SitNews - Stories in the News - Ketchikan, Alaska

Viewpoints: Letters / Opinions


By David G Hanger


May 20, 2015
Wednesday PM

Start saving now for what will transpire locally by the third quarter of 2016, or, conversely, get ready to move. I was a little surprised to hear that already the state is delaying payments to the shipyard, and a year from now that situation will be much, much worse. By the end of the third quarter 2016 this hospital boondoggle will have concluded itself, and all those people will have cleared out with their gains that the remaining citizens of this town will be paying off for the next 30 years. We will be lucky if the economic contraction is in the 10% to 15% range; contingent upon what our politicians do that contraction could be 25% or more.

Do not expect much from the politicians. At the local level we are dealing primarily with grade schoolers, and it is arguably worse at the state level where there isn’t a pragmatist or a real adult in the room; just a bunch of hot-house ideologues. Remember, it was just a year ago the Alaska electorate allowed its limited ability to think to be coerced into believing the palpably idiotic and self-interested propaganda of the oil industry that the tax structure for the oil companies needed to be radically adjusted downward. Today the state legislature is dealing with considering taxing everything in sight, starting with a new individual state income tax as high as 15% of your Federal tax bill; and such a tax will raise revenues sufficient to cover about 10% to 15% of the current state deficit.

Our local buck privates and corporals of industry, rather than thinking and analyzing for themselves (a rather dubious prospect to begin with), have permitted our bureaucratic dictators to do their thinking for them. True enough, the interest rates are historically low, thus a good time to do some building improvements and other projects; but proportionality has been completely ignored as a bunch of bozos have erected monumental tombstones with their names plaqued and appended upon them. But were any of them ever presented with a matrix or a grid that indicated what the tax rates locally would have to be to pay off this mess at various population and income rates? No, not a chance. But that is exactly the dilemma the state of Alaska faces right now because when they reduced the oil tax, they never considered what would happen to state finances if there was a downturn in oil prices. In other words they bet everything on the upside, and did not even bother to consider the downside.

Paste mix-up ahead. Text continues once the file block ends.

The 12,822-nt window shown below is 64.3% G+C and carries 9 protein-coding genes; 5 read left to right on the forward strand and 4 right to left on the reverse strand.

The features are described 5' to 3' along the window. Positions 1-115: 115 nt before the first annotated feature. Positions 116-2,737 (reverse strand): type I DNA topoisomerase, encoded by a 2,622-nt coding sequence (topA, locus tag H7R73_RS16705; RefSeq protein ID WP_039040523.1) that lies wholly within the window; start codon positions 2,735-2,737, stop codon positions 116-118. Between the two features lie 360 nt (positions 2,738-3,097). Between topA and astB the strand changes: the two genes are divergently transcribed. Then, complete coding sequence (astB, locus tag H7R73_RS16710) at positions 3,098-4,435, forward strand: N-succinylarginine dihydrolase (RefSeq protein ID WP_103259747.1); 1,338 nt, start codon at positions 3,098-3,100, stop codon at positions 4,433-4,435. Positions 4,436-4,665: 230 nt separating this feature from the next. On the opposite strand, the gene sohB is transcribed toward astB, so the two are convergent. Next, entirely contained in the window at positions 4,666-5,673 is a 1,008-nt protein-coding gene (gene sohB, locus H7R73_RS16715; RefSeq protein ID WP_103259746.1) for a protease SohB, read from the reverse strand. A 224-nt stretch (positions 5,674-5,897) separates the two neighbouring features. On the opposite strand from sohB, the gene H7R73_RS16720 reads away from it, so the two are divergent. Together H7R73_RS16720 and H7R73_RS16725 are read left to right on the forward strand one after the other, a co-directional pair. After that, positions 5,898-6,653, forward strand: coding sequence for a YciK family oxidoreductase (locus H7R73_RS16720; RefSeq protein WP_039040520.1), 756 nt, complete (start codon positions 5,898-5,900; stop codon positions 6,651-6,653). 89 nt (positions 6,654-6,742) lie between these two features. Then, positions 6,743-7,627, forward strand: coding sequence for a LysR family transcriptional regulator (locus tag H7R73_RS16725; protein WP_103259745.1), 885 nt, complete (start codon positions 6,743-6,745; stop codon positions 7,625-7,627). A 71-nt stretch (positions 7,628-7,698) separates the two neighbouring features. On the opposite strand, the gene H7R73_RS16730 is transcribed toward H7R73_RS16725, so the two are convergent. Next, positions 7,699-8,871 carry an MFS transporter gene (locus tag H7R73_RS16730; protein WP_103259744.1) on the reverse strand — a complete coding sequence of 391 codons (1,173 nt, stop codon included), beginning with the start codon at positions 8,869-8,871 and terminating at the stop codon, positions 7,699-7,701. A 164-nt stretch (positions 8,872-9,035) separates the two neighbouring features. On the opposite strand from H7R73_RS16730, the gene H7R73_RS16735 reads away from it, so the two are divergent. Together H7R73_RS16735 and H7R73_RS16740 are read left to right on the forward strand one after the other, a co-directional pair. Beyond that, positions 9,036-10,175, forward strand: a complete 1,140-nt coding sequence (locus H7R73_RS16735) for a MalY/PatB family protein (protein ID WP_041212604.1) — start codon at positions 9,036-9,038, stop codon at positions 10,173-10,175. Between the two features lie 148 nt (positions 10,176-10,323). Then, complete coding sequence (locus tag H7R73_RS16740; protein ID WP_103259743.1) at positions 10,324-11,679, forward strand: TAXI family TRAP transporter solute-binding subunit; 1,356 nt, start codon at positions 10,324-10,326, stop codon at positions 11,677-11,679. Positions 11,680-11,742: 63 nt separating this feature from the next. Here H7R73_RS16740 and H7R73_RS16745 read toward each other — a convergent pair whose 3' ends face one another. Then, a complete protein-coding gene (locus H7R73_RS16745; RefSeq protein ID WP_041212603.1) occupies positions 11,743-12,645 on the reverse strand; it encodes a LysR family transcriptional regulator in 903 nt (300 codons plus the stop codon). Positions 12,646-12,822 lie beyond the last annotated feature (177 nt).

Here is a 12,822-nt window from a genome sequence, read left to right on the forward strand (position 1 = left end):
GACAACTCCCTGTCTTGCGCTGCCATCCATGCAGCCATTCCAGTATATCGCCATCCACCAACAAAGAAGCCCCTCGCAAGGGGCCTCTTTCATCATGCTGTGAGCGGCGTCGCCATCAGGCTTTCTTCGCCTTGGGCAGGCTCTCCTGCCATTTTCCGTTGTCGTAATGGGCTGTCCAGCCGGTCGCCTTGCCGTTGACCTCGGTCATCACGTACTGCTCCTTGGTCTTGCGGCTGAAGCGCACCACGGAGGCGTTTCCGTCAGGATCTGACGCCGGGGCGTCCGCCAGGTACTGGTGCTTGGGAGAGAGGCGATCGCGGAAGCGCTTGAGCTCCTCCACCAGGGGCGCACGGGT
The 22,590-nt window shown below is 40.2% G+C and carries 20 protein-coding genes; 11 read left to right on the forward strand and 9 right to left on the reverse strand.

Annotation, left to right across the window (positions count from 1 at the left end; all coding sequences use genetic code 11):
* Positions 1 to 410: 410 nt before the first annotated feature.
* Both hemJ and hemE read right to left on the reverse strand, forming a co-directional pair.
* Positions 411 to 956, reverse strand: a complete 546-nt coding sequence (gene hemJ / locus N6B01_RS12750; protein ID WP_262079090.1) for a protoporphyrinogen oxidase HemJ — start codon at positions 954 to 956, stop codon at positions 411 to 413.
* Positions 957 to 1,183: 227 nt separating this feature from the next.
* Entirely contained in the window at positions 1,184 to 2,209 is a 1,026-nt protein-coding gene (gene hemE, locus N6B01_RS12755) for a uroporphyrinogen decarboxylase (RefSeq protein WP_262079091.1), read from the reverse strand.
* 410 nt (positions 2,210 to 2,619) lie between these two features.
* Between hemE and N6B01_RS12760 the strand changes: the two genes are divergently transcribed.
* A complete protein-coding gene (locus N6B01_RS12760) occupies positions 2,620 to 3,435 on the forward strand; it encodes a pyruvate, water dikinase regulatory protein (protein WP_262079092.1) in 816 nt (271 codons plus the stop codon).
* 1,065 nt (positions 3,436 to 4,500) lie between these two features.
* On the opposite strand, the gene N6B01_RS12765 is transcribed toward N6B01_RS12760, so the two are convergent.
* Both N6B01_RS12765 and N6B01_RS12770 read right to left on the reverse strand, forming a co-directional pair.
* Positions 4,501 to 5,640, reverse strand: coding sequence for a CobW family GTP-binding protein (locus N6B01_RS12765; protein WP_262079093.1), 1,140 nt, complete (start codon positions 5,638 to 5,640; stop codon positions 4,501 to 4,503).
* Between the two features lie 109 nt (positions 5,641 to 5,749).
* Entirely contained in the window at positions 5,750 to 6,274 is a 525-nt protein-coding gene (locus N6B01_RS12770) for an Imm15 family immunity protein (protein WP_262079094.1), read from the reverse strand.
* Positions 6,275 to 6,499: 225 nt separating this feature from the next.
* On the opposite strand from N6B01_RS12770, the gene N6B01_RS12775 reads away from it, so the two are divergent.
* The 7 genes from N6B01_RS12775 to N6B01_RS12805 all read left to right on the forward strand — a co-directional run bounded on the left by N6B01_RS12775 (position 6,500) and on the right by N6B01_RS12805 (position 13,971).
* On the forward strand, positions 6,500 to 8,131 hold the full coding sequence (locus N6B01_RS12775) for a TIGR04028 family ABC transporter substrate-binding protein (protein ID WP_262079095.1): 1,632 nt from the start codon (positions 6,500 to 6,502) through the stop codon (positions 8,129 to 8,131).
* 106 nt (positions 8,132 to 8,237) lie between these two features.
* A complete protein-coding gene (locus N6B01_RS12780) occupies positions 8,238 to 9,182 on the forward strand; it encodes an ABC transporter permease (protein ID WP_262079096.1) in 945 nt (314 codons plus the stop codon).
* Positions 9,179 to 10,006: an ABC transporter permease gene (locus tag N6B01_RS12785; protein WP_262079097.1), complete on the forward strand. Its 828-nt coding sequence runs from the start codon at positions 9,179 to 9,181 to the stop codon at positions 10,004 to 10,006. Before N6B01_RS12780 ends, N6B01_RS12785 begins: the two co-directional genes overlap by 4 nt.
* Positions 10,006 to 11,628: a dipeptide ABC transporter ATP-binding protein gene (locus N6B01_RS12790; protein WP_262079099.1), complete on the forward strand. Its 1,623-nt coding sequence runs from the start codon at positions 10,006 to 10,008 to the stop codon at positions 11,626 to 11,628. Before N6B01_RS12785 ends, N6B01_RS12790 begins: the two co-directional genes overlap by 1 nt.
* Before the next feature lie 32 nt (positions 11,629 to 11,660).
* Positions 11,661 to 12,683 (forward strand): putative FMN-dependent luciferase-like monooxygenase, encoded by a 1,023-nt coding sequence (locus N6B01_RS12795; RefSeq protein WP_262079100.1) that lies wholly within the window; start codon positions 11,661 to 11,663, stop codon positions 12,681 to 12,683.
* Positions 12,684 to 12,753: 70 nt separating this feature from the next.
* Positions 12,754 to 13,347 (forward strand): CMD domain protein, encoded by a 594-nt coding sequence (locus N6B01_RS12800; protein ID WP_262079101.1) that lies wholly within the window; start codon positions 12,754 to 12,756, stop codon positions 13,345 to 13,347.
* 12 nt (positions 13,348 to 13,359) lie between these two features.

Guess what. That downside is going to be real grim, a lot grimmer than you understand right now.

Numerous neophyte historians (idiots, really) in their review of military contests of the past have often criticized commanders for being more concerned for their lines of retreat and communications than with winning the battle at hand. But if you consider for a moment the immediate concern of a commanding general, i.e. that his 100,000-man army requires no less than 310,000 pounds of food daily, it is more readily apparent why a commander is so concerned about his hindquarters. The flow of supplies simply cannot stop.

But our politicians both locally and at the state level have operated as if there is no possibility of a downside; have not even sought to analyze that prospect amongst a range of possible outcomes; and thus at the state level have already colossally failed to serve the citizens who elected them; and at the local level that fallout is coming soon.

How much must the local tax rates be to pay off this bonded mess if the local population, the economy, or both declines by ten percent? By 15%? By 20%? In the past year we have already witnessed some of the scramble our local bureaucratic dictatorship and its lackey boards have undertaken in this regard. We have already had sales tax and property tax increases, and now the bureaucrats, of course, just want more. They want to tax senior citizens; I have actually heard 10% sales tax rates being discussed.

Property taxes must go up even more.

It is nuts.

Duly note that the state government and our local government have completely divorced themselves from any concern for the private sector; thus our governments, purportedly created for the common good, to collectively do those things we cannot individually do ourselves, such as police, fire, sewer and water, transportation and power, education, are in fact enemies of the people. Where once we were in their eyes just sheep to be routinely fleeced, we are now victims to be repeatedly raped.

Notice what is happening in Juneau. Perhaps understandably our new governor is concerned almost exclusively with financing state government, but never once have I heard him express any concern whatsoever for the consequences of this fiscal mess on the private sector. We are just supposed to pick up the tab, shut up, and prepare to get reamed over and over again so some government worker can keep his or her job.

Government workers produce nothing; they don’t make money, they cost money. But rather than being concerned for preserving private sector jobs, i.e. jobs that make money, our state and local governments are solely concerned with paying more and more out in government salaries. Protect the bureaucrats; to hell with everyone else.